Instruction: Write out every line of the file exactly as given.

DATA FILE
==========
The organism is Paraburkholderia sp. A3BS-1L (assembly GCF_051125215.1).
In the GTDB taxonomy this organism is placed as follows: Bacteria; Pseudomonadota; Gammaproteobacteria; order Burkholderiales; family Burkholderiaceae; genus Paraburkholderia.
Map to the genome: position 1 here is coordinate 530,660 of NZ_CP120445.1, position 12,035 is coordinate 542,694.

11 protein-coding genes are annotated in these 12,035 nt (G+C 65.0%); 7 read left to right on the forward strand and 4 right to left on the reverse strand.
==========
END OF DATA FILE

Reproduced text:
The organism is Paraburkholderia sp. A3BS-1L (assembly GCF_051125215.1).
In the GTDB taxonomy this organism is placed as follows: Bacteria; Pseudomonadota; Gammaproteobacteria; order Burkholderiales; family Burkholderiaceae; genus Paraburkholderia.
Map to the genome: position 1 here is coordinate 530,660 of NZ_CP120445.1, position 12,035 is coordinate 542,694.

11 protein-coding genes are annotated in these 12,035 nt (G+C 65.0%); 7 read left to right on the forward strand and 4 right to left on the reverse strand.